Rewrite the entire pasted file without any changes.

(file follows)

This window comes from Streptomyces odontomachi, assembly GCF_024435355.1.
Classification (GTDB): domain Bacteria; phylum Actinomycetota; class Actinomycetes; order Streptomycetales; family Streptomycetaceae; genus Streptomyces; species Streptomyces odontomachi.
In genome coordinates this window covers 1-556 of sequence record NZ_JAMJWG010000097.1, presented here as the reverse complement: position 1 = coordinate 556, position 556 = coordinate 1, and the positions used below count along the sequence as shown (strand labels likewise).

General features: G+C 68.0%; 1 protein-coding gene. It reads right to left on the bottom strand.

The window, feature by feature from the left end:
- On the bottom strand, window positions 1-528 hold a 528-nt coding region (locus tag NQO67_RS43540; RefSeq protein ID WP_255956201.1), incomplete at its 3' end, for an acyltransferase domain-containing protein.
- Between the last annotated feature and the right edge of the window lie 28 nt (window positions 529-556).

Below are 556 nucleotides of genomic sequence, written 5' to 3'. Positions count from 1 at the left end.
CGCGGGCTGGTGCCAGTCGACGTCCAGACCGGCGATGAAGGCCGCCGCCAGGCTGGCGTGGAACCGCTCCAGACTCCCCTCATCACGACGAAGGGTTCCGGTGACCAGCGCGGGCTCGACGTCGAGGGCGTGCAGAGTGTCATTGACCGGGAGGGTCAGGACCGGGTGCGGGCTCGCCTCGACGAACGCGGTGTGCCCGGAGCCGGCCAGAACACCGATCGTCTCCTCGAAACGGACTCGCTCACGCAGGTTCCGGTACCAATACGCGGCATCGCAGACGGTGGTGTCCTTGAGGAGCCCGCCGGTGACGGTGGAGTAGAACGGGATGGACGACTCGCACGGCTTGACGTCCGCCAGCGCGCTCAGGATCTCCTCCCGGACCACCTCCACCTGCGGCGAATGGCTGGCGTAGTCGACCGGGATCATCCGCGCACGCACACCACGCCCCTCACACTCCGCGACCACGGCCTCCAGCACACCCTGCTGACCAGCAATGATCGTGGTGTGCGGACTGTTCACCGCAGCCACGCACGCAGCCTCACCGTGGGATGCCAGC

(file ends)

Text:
This window comes from Streptomyces odontomachi, assembly GCF_024435355.1.
Classification (GTDB): domain Bacteria; phylum Actinomycetota; class Actinomycetes; order Streptomycetales; family Streptomycetaceae; genus Streptomyces; species Streptomyces odontomachi.
In genome coordinates this window covers 1-556 of sequence record NZ_JAMJWG010000097.1, presented here as the reverse complement: position 1 = coordinate 556, position 556 = coordinate 1, and the positions used below count along the sequence as shown (strand labels likewise).

General features: G+C 68.0%; 1 protein-coding gene. It reads right to left on the bottom strand.

The window, feature by feature from the left end:
- On the bottom strand, window positions 1-528 hold a 528-nt coding region (locus tag NQO67_RS43540; RefSeq protein ID WP_255956201.1), incomplete at its 3' end, for an acyltransferase domain-containing protein.
- Between the last annotated feature and the right edge of the window lie 28 nt (window positions 529-556).

Below are 556 nucleotides of genomic sequence, written 5' to 3'. Positions count from 1 at the left end.
CGCGGGCTGGTGCCAGTCGACGTCCAGACCGGCGATGAAGGCCGCCGCCAGGCTGGCGTGGAACCGCTCCAGACTCCCCTCATCACGACGAAGGGTTCCGGTGACCAGCGCGGGCTCGACGTCGAGGGCGTGCAGAGTGTCATTGACCGGGAGGGTCAGGACCGGGTGCGGGCTCGCCTCGACGAACGCGGTGTGCCCGGAGCCGGCCAGAACACCGATCGTCTCCTCGAAACGGACTCGCTCACGCAGGTTCCGGTACCAATACGCGGCATCGCAGACGGTGGTGTCCTTGAGGAGCCCGCCGGTGACGGTGGAGTAGAACGGGATGGACGACTCGCACGGCTTGACGTCCGCCAGCGCGCTCAGGATCTCCTCCCGGACCACCTCCACCTGCGGCGAATGGCTGGCGTAGTCGACCGGGATCATCCGCGCACGCACACCACGCCCCTCACACTCCGCGACCACGGCCTCCAGCACACCCTGCTGACCAGCAATGATCGTGGTGTGCGGACTGTTCACCGCAGCCACGCACGCAGCCTCACCGTGGGATGCCAGC